Thursday, May 8, 2014

The Aviary

For the final project I took on a challenge of illuminating the word of the marvels of Simulation and Simulacra as defined by Jean Baudrillard. Over the semester The “Real” World class read Do Androids Dream of Electric Sheep by Philip K. Dick where we first encountered a fictional account of the simulacra in action.  Dick was able to construct a narrative that left readers frequently asking themselves what the significance of what “Real” truly is.

My paper is a fictional short story is focused on the construction on stories within my narrative. The stories that the characters I created share within the narrative construct the identity of a patriarchal figure, Henry. Throughout the plot that spans more than twenty-five years, we see Kai, an Afghan-American and Henry’s son interact in a world that is not his own while he constructs a reality through his father as a child.

The three family members construct their realities by the stories they tell. The narrative is heavily stream-of-conscious and incorporates much of Henry and Kai’s inner monologues as they try to find each other in the world and themselves

He’s a short snippet to get some of the flavor:

“It had been almost five years since Henry’s unfortunate encounter with the Private, now a major. Definitely a general’s son, or a senator’s, Henry thought to himself. It had taken hundreds of phone calls with people with tone’s he generally disliked before he could even get a sit down with his commanding officer. He was always brushed off as crazy. For at least the first few months. Some didn’t even believe his story.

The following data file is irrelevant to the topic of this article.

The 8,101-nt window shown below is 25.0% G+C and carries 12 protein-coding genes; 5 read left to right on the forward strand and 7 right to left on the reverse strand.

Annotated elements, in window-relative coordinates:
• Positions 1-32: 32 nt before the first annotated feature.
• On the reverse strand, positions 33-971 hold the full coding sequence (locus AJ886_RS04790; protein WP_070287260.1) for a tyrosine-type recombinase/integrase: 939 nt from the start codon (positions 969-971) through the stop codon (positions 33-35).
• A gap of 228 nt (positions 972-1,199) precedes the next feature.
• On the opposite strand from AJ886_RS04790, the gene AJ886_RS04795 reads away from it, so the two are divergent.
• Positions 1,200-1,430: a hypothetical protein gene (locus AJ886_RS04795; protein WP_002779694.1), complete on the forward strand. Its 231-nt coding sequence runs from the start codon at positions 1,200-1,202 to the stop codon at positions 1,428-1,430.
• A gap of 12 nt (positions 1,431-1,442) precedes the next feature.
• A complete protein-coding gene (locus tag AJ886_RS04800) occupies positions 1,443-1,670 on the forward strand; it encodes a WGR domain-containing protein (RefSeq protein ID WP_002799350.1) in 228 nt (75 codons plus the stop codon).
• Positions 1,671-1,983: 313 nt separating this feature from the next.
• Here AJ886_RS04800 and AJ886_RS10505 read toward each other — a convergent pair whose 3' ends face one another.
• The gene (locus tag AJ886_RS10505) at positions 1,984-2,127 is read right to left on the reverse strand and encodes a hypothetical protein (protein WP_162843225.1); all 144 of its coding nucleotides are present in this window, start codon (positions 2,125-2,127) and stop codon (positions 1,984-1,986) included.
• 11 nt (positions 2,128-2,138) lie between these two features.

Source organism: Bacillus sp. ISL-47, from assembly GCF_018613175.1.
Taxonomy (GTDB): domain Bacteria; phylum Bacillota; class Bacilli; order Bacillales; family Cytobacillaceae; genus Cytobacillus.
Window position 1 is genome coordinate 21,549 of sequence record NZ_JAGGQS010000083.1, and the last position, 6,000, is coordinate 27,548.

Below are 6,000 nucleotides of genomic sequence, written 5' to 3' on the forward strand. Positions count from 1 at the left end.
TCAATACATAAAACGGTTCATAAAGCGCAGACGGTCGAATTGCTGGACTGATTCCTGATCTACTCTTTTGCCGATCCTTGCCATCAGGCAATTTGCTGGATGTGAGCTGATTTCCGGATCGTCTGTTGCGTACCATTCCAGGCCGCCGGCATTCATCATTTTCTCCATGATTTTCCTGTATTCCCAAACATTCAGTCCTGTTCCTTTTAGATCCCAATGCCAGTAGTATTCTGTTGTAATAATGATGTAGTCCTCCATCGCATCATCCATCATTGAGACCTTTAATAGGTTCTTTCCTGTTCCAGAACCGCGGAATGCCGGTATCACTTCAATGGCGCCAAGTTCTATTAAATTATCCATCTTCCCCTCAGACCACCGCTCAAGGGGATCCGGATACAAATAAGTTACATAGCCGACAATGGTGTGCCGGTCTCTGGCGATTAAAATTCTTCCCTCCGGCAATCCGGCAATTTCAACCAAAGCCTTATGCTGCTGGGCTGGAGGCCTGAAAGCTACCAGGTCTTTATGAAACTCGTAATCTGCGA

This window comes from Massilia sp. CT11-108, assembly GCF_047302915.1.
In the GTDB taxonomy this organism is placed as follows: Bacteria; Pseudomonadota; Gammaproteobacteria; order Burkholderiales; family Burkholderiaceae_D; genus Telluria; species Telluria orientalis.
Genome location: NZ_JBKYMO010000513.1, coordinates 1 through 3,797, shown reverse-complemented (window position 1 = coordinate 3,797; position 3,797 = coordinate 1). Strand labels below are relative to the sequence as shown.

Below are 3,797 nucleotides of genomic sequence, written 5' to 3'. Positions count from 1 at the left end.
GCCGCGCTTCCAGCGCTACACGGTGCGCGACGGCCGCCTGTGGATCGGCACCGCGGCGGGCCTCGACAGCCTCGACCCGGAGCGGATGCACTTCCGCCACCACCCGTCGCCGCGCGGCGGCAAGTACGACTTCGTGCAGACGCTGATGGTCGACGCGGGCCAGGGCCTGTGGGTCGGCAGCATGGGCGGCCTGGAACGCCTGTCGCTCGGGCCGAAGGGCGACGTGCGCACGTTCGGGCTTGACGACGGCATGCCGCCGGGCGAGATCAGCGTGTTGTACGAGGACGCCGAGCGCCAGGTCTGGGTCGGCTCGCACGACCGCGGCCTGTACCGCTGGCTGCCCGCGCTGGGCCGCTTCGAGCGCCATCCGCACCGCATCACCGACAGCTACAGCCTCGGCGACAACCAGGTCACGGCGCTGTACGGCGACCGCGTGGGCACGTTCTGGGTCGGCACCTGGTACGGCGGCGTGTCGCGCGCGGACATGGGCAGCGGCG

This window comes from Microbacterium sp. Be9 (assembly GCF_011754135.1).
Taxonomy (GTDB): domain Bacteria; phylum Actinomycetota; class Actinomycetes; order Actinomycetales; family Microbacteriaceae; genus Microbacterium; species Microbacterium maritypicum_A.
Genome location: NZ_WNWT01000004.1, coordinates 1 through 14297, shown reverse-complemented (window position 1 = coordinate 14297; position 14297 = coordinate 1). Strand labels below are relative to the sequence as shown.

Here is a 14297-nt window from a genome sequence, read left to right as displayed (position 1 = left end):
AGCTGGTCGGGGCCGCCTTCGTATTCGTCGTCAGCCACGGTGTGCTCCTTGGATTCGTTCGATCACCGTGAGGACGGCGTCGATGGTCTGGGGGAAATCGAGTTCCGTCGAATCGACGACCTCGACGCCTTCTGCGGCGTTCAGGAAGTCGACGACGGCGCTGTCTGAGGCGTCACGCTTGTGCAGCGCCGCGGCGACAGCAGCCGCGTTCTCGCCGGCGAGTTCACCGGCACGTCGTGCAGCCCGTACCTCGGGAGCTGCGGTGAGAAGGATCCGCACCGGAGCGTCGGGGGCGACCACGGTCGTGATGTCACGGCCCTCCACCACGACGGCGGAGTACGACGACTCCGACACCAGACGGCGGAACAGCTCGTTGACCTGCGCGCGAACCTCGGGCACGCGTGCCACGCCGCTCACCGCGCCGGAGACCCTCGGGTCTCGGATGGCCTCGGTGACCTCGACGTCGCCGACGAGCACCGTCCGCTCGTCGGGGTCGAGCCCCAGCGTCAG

“What do you mean you’re wife was killed and your son is in an orphanage,” the sounds articulated through their mouthpiece, breathing ignorance through the receivers. “What was your wife doing over there?” The voices on the other end of the line couldn’t even fathom that Henry had taken on an Afghani bride. It was a bit unorthodox, but so what? Home of the brave land of the free? If Henry hadn’t been nominated for the congressional medal of honor he never would have made it this far. He wondered how many illegitimate children fathered by American soldiers had been left to fend for themselves once the game they were playing was over. Henry was too determined to teach his son how to be man.

Henry finally got a meeting with the Pennsylvania senator that nominated him for the country’s highest military honor. “It’s about fucking time,” Henry responded when the call came in. He went in for a meeting and the senator said he had sorted out all the detail he would have nothing to worry about. It still took an extra three month for the authorities to find him. There were more of orphans in Afghanistan than Henry would have liked to think about. Kai wasn’t an orphan. He’d have his father now.”

1 comment:

  1. What an awesome idea! In a way it reminds me of "The Six Characters" and how they would not have existed without the text. Bruner would argue that without a narrative, there would be no world and I suppose for characters, that remains particularly true.


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